Tuesday, November 29, 2005

My Menopause Blog: Hot Flash Help

According to the U.S. National Institute of Health a hot flash is a sudden temporary onset of body warmth, flushing and sweating.

According to me, a hot flash is a shocking sensation of tropical type humidity that soaks, swells and flushes your flesh as it rushes, like a wave breaking over your body from bottom to top.

The Mayo Clinic reports that 75% of menopausal and post menopausal women experience hot flashes making them one of the most common issues for this age and gender.

I've mentioned global warming before on this blog. It would seem that if 75% of nearly one third of the world's population of women is over heating, something else is warming too.

What to do, what to do:

  • Move to Canada and live outside.
  • Take a pole dancing class and learn to strip.
  • If you're more modest, dress in easy to remove, multiple layers, then remove them one at a time.
  • Buy a cheap hand held fan and be your own fan base.
  • Turn down the furnace.
  • Go outside if it's cooler.
  • Open the windows.
  • Go sit in the basement.
  • Avoid food that is known to trigger a flash. Your personal list may consist of things you love like spicy foods, caffeine and alcohol. Sorry, but lettuce never has nor likely will be a trigger.
  • Slowly introduce more soy and flax seed in your diet. These, plus beans, peas and lentils contain "phytoestrogens. Researchers believe phytoestrogens may reduce menopausal symptoms such as hot flashes, and also help prevent heart disease and osteoporosis, although this has not yet been proven. Regardless, this type of protein is very good for your whole system. And being full of beans can be fun.
What to do if you remember:
  • Before bed, take the recommended on the bottle adult dose of magnesium/calcium combination.
  • Keep spare PJ's (or towel if you sleep nude) available. Although I haven't tried it, I'm told that 'Moisture Wicking' nightwear is pretty cool too.
  • Have a fresh set of sheets nearby just in case you 'have a soaker'.
Personally, I highly recommend getting a stash of fine quality semi-sweet chocolate to help you through your hottest times. It'll melt in your mouth and in your hand. Be warned that this is not scientifically proven, but it has no known side effects except perhaps another hot flash triggered by the caffeine in the chocolate. Any maybe some wild, hot, edible sex....with chocolate stains everywhere.

Sue Richards



Blogger Lisa said...

It seems I have hot flashes at the most unopportune moments...like during conversations with co-workers or my boss. I don't have very many at night thank goodness. All of mine happen at work! My biggest complaint about menopause right now it that my hair is falling out!

11/29/2005 06:31:00 PM  
Blogger LAmom said...

So far mine are more polite, usually coming in the evening or early morning. The nausea will hit anytime, though.

11/29/2005 09:34:00 PM  
Blogger mld said...

I am 48 and don't get as many (hotfashes)as I used to. Fortunately I work with mostly women and no one bats an eye if we take off our jackets and go sleevless. For me the early stages were plagued with bad mood swings, that is not so bad anymore.

11/30/2005 12:57:00 AM  
Anonymous Tina said...

First, I want to thank you from the bottom of my heart for your blog and for it being so specific and fortheright concerning a topic so many do not discuss.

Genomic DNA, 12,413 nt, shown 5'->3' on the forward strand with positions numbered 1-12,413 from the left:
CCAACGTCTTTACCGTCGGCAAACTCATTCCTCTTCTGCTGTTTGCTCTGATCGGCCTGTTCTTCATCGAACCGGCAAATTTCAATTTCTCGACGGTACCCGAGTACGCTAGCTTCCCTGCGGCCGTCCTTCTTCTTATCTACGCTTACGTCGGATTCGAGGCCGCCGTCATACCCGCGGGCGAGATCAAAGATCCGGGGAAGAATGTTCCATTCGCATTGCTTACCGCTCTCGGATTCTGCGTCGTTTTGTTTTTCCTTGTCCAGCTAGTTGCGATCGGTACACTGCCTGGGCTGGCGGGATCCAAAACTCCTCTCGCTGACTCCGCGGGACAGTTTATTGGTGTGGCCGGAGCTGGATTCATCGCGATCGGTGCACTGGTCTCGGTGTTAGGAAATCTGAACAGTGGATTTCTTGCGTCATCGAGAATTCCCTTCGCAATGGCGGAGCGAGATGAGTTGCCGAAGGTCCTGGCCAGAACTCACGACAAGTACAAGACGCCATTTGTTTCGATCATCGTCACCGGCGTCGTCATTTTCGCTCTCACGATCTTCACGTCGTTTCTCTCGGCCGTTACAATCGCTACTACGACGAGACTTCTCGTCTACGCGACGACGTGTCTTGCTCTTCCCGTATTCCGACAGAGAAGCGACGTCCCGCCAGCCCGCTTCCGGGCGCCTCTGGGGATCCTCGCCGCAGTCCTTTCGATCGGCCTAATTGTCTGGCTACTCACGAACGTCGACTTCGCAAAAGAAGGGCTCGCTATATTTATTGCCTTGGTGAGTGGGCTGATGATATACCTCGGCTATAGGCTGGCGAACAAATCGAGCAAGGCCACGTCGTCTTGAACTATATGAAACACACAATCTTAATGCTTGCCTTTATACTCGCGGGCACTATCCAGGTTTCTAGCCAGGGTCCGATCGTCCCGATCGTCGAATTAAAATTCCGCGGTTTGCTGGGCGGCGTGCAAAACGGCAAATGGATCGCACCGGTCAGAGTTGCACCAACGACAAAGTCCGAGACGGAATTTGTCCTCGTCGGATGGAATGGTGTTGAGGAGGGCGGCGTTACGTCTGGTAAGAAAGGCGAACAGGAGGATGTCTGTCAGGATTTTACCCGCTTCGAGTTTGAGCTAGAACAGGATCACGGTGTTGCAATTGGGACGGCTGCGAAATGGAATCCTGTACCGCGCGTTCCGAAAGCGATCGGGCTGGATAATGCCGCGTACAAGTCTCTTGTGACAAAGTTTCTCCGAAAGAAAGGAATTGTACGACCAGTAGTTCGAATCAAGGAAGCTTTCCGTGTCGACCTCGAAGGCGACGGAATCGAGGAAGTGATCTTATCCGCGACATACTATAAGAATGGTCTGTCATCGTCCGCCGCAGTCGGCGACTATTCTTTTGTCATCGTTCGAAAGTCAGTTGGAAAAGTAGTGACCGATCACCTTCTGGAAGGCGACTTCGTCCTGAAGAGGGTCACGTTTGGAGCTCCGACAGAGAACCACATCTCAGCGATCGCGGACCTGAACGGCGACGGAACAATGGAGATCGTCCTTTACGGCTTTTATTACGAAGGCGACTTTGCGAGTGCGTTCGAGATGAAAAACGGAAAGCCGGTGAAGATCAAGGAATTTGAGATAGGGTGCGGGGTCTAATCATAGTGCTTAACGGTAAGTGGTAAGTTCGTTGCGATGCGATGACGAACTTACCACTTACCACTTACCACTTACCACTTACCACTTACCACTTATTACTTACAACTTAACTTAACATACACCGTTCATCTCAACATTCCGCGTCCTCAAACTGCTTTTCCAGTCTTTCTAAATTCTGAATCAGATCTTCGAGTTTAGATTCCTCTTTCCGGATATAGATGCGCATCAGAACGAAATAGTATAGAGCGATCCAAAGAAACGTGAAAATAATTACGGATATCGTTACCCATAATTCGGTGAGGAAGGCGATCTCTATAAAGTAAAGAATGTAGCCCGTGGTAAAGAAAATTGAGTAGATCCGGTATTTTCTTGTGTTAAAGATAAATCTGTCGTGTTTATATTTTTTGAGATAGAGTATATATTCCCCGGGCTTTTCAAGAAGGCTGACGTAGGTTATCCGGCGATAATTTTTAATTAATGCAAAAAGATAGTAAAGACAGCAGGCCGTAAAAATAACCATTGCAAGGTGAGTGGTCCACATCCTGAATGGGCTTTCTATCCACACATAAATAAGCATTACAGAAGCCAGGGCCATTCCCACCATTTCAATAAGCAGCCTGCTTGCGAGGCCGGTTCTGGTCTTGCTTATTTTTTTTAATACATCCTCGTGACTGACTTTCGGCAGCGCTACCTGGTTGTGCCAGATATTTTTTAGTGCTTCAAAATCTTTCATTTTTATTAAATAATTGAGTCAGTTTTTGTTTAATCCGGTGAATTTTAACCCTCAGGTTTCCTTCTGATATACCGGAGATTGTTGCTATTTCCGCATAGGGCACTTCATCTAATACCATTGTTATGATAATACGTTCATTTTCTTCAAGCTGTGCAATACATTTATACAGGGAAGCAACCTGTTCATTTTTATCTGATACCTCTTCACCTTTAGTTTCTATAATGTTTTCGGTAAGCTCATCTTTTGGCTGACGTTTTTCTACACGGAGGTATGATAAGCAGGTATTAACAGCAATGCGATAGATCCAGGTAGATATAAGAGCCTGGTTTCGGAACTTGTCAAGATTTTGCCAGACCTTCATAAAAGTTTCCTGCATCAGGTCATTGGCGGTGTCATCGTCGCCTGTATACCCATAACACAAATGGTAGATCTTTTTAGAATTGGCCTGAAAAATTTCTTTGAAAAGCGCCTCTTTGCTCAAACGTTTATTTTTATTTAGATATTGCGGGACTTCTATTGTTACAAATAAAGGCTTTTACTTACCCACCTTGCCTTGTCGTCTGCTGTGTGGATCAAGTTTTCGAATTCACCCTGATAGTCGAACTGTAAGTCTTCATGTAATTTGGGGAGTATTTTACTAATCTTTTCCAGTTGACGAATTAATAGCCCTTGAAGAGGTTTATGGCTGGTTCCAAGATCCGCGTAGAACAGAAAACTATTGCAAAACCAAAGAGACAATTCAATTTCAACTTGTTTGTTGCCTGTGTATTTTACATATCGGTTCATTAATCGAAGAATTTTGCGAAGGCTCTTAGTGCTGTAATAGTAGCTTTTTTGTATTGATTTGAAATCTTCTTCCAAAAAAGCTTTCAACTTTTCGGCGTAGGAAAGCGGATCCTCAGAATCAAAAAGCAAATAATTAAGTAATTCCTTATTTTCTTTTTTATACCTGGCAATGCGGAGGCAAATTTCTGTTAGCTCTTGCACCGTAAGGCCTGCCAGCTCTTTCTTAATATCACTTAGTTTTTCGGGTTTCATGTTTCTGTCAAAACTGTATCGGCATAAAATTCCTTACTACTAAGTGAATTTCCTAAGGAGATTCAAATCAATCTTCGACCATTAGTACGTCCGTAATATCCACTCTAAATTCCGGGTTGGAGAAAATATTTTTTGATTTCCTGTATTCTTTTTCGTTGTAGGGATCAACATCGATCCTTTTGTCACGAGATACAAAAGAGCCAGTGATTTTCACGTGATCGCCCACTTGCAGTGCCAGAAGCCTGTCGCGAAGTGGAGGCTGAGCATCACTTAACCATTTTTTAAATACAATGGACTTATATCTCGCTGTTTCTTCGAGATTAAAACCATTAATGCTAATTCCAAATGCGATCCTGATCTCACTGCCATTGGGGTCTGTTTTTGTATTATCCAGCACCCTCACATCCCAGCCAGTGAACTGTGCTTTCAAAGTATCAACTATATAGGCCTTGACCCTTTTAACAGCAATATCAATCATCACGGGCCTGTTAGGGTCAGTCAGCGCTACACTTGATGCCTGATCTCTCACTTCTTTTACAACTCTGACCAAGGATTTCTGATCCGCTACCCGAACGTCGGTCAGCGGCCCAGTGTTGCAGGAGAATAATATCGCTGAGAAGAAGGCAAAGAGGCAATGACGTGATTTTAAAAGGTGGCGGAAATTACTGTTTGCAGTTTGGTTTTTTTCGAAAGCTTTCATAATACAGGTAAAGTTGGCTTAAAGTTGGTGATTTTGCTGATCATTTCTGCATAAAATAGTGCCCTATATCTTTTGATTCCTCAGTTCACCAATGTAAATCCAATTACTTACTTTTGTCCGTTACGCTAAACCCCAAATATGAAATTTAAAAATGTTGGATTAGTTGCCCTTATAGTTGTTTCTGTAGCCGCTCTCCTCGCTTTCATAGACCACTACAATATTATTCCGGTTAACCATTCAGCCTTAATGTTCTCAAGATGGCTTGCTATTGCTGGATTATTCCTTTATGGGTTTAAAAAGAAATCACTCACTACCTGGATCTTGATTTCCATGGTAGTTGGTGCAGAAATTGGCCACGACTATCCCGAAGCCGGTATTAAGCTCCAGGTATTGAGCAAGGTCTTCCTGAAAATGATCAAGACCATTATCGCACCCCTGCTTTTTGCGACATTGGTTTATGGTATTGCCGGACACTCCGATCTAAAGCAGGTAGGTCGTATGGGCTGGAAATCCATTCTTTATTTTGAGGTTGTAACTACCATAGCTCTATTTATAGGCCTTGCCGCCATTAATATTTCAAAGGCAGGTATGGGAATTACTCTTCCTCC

Second, I want to be bold enough to ask a question. You have said a few times (I just found your site yesterday and have already read with great interest all of the archives - thank you, again) that menopause is not a disease and does not need to be cured. My heart agrees with this, yet I am really struggling with some of the changing my body is going through during this process. Specifically some of the things that are really hard for me right now have to do with emotions, extreme emotions, and sleep disruptions. I know one could be "feeding" the other. In other words with a good night sleep the emotions may not seem so overwhelming or if I wasn't so pumped up maybe I could sleep. So my question is have you ever felt that doing anything to support yourself or even to diminish symptoms was in anywise untrue to your feeling that 'menopause is not a disease and does not need to be cured.' Do you have any specific recommendations relating to these types of issues? Do you have any idea if there are any studies that can give some feel of the duration of these types of issues ... I mean if they are going to last 3 days and I am on day 2 1/2 should I just push through them or if they are going to last 3 years every single day without any assistance, maybe I need to look at ways to reinforce myself or even ways to avoid having those issues (yes even if it means medicines).

Ok, I think you've gotten the idea I am grasping out for straws ... so ya got any bones to throw me? They would be much appreciated!

P.S. I am only 35 and going through this EM stuff.

11/30/2005 09:46:00 AM  
Blogger Sue Richards said...

Hi Tina,

I had the sleepless thing for a few months just as my cycle started to shift.

It was crazy making until I adjusted my morning schedule and moved my 'must be on' meetings later in the day. I also grabbed cat naps whenever I could, even if I only rested.

I changed my social calendar too and gave up late night party stuff.

I definately didn't push myself through. I tried two homeopathic remedies...Rescue Remedy and Valerian that helped.

And started doing gentle yoga at night. No caffine after 9am. More brisk walking in the day.

Mostly, when I was awake, I didn't give myself a hard time. Sometimes I would have a bath...in the middle of the night. Or I sat outside on my deck and listened to the night...it was summer.

I got through. Now I sleep like a log again.

Sue Richards

11/30/2005 01:31:00 PM  

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